A big ol’ moose was the belle of the ball at Eastern Washington University on Thursday night, when its short trek through campus was documented and shared for the world to see.
“We had a moose on the loose on the #EWU campus last night!” EWU Police tweeted early Friday morning. The 10-second video, taken from the seat of a police cruiser, showed the antlerless animal strolling through a patch of concrete and grass between Kingston Hall and Showalter Hall on campus.
The video’s director, Sgt. Elvin Bermudez, didn’t know at the time that the innocuous tweet would become somewhat viral. By Friday afternoon it had been viewed almost 9,000 times, with more than 130 retweets.
“I was shocked,” said Bermudez, who woke up from his swing shift to see it on the local news. “I guess he tried going to admissions and tried to register for the school.”
Bermudez, who has worked for EWU police since 2008 and has never seen a moose on campus, said calls from students referencing the animal came in at around 8:35 p.m. Once firmly on its tail, they followed it through the school and into Cheney at Third and B streets.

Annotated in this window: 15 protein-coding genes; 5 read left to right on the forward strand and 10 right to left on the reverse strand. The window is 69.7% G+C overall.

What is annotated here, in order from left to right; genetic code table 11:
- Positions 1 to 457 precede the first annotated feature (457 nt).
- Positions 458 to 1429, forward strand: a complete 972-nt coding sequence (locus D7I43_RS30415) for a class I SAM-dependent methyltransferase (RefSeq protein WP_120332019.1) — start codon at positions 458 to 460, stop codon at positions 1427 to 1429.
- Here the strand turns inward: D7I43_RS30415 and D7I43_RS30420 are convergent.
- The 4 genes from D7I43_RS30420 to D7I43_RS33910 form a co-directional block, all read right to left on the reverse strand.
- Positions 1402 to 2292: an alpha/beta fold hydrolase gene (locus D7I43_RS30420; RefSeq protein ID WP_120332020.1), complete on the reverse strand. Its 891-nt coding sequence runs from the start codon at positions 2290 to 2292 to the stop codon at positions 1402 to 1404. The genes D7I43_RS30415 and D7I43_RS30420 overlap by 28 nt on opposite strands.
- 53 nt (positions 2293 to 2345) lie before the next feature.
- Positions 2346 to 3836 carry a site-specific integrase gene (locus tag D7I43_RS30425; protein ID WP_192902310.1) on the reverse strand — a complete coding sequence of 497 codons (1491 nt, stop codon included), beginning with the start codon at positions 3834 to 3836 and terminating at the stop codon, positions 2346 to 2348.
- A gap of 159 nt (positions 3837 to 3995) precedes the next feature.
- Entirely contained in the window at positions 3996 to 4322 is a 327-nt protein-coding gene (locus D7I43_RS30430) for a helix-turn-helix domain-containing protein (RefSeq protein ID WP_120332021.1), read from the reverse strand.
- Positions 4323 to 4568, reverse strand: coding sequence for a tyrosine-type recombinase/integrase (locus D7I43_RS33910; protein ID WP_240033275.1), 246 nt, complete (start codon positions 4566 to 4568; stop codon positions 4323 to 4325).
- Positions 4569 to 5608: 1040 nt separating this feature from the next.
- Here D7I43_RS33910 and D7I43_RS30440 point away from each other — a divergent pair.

At that point, the Moose Chronicles were over, and Cheney police took jurisdiction.
“It was just hangin’ out,” Bermudez said. ”Strolling right through the park, just like all the other students. We just warned them there was a moose nearby.”
Staci Lehman, communications manager for the Eastern Washington region of the Department of Fish and Wildlife, said the officers did well: they stayed their distance and ensured the animal stayed a safe distance from students.
Upon watching the video, she couldn’t tell whether the moose was male or female. Or even if it was an adult or a calf, since even the babies can be rather big.
Regardless, she said it’s best to stay away, lest someone spooks it and causes it to panic.
“Generally, we tell the general public just stay away,” she said. “That’s common sense, but you’d be surprised how many people are taking selfies with wildlife.”
Lehman said while not rare to spot a moose hanging around civilization, their numbers in the county have been dwindling recently, mostly due to harsh winters. And ticks.
The little bloodsuckers, she said, can cling to the animal by the hundreds, or even thousands, at a time, gulping it dry.
“Sometimes they call them a ghost moose,” she said. “They’re very white.”
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